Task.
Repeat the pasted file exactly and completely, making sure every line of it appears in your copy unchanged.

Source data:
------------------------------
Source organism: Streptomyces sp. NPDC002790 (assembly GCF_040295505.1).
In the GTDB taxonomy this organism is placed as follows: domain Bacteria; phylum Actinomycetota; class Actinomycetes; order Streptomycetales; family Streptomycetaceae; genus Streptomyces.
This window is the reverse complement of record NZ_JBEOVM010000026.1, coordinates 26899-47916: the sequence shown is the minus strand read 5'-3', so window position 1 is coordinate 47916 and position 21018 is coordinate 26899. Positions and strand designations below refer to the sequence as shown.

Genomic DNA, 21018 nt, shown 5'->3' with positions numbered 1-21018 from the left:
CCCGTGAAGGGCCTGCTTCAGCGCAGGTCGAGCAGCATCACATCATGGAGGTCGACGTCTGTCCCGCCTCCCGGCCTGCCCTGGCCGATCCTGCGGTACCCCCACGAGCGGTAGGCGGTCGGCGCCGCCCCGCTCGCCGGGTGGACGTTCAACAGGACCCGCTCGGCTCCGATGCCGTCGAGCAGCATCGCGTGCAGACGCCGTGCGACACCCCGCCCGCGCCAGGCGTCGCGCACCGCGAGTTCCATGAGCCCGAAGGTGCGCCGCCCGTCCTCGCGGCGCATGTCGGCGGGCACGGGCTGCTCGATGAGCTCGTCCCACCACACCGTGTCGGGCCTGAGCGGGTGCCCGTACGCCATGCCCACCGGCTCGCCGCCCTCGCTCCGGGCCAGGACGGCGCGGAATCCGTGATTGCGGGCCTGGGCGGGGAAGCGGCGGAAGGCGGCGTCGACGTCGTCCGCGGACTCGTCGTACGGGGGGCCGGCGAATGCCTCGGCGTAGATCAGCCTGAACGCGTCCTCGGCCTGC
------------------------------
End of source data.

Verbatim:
Source organism: Streptomyces sp. NPDC002790 (assembly GCF_040295505.1).
In the GTDB taxonomy this organism is placed as follows: domain Bacteria; phylum Actinomycetota; class Actinomycetes; order Streptomycetales; family Streptomycetaceae; genus Streptomyces.
This window is the reverse complement of record NZ_JBEOVM010000026.1, coordinates 26899-47916: the sequence shown is the minus strand read 5'-3', so window position 1 is coordinate 47916 and position 21018 is coordinate 26899. Positions and strand designations below refer to the sequence as shown.

Genomic DNA, 21018 nt, shown 5'->3' with positions numbered 1-21018 from the left:
CCCGTGAAGGGCCTGCTTCAGCGCAGGTCGAGCAGCATCACATCATGGAGGTCGACGTCTGTCCCGCCTCCCGGCCTGCCCTGGCCGATCCTGCGGTACCCCCACGAGCGGTAGGCGGTCGGCGCCGCCCCGCTCGCCGGGTGGACGTTCAACAGGACCCGCTCGGCTCCGATGCCGTCGAGCAGCATCGCGTGCAGACGCCGTGCGACACCCCGCCCGCGCCAGGCGTCGCGCACCGCGAGTTCCATGAGCCCGAAGGTGCGCCGCCCGTCCTCGCGGCGCATGTCGGCGGGCACGGGCTGCTCGATGAGCTCGTCCCACCACACCGTGTCGGGCCTGAGCGGGTGCCCGTACGCCATGCCCACCGGCTCGCCGCCCTCGCTCCGGGCCAGGACGGCGCGGAATCCGTGATTGCGGGCCTGGGCGGGGAAGCGGCGGAAGGCGGCGTCGACGTCGTCCGCGGACTCGTCGTACGGGGGGCCGGCGAATGCCTCGGCGTAGATCAGCCTGAACGCGTCCTCGGCCTGC